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Bull Durham Center History
On June 9, 1909 a 6,000 square foot parcel of land was purchased by “The Estill Warehouse Company” from Mr. Thomas L. Cave of Estill, South Carolina. The price give was $2,000.00. The land was bounded on the North by Lawtonville Public Road; on the East( later Nixville Road )by Seaboard Air Lines Railroad; on the South by a sixty foot lot of George Bender Clarke and on the West one hundred feet by Railroad Street. The said lot being 100 feet x 60 feet.
Construction was completed in 1910. An article in the “State” newspaper dated November 22, 1909 tells us about a splendid and commodious building 200 feet X 60 feet for the storage of cotton. The warehouse company was owned by S.M. (Sumpton Mills) Clarke, President, W.E. (William Edward) Peeples, Secretary, Charles Laughlin Peeples, Sr. and Benjamim J. Peeples. By June 1918, S.M. Clarke and W.E. Peeples sold out their share of stock to C.L. Peeples and Ben J. Peeples.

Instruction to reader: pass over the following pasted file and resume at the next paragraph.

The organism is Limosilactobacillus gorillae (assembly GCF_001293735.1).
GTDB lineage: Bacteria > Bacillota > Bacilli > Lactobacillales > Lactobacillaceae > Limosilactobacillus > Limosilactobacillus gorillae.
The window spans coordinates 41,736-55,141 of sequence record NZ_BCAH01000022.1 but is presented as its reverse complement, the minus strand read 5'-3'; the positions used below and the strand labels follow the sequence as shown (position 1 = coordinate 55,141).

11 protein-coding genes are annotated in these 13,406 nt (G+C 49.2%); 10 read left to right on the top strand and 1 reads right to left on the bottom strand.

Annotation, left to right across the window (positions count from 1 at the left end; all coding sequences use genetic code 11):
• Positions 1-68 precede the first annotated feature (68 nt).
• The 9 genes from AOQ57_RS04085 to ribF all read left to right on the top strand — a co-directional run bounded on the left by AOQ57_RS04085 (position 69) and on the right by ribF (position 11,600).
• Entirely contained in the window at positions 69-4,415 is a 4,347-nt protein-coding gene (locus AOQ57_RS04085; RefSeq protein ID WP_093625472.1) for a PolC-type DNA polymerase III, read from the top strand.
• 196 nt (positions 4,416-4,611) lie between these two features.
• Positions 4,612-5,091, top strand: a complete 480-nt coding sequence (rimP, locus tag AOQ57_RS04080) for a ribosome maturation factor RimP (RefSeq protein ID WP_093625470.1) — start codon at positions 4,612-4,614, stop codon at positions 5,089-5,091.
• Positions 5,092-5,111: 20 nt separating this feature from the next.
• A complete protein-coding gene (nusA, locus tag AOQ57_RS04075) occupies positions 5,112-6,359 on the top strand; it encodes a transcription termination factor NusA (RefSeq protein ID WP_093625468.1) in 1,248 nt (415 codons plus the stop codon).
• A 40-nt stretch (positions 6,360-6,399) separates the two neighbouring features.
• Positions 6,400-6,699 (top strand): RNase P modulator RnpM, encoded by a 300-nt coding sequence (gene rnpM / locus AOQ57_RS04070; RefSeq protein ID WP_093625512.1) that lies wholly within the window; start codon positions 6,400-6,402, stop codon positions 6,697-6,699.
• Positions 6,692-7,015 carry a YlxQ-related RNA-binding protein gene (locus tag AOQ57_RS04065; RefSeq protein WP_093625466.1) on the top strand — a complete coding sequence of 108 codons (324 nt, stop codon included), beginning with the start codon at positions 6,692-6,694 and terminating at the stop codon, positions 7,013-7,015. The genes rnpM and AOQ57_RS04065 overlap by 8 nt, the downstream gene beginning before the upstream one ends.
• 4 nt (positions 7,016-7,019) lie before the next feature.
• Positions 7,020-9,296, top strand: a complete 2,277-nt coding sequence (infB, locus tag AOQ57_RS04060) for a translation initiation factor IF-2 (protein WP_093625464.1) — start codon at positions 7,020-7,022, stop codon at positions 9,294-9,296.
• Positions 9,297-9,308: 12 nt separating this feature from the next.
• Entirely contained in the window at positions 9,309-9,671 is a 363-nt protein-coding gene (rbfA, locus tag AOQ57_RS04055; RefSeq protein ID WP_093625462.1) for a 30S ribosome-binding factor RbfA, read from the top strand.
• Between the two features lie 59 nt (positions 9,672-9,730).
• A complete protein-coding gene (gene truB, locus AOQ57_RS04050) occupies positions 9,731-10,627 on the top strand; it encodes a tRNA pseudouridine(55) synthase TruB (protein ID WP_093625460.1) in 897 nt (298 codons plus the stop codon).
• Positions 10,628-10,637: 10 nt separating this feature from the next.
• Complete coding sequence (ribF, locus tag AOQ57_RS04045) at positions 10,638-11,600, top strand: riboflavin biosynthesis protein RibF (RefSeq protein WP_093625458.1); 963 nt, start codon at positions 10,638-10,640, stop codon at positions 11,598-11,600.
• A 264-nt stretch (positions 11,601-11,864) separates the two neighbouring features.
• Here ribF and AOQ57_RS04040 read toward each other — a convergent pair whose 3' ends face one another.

By 1929, the building was heavily mortgaged. The property was bought by C.L. Peeples, Sr., he being the only bidder, for $125.00 on February 5, 1929. Mr. C.L. Peeples died in 1939; leaving a widow and seven children. The heirs sold the property to J.F. (John Frampton) Wyman for $500.00 cash and assumption of the mortgage indebtedness of $2,500.00. After Mr. Wyman’s death, the property was inherited by J.F. Wyman, Jr. On September 30, 1982, Mr Wyman Jr. sold the property to Thomas Lawton Harper or Sumter Grain Company. No price was mentioned or determined later. Sometime between 1982 and 1994 in a family trade, the property was owned by Southern Soya Corporation; later becoming the property of Andrew Barnard Harper. On September 28, 1994, Andrew Harper, for the sum of $5.00 deeded the property to the Town of Estill.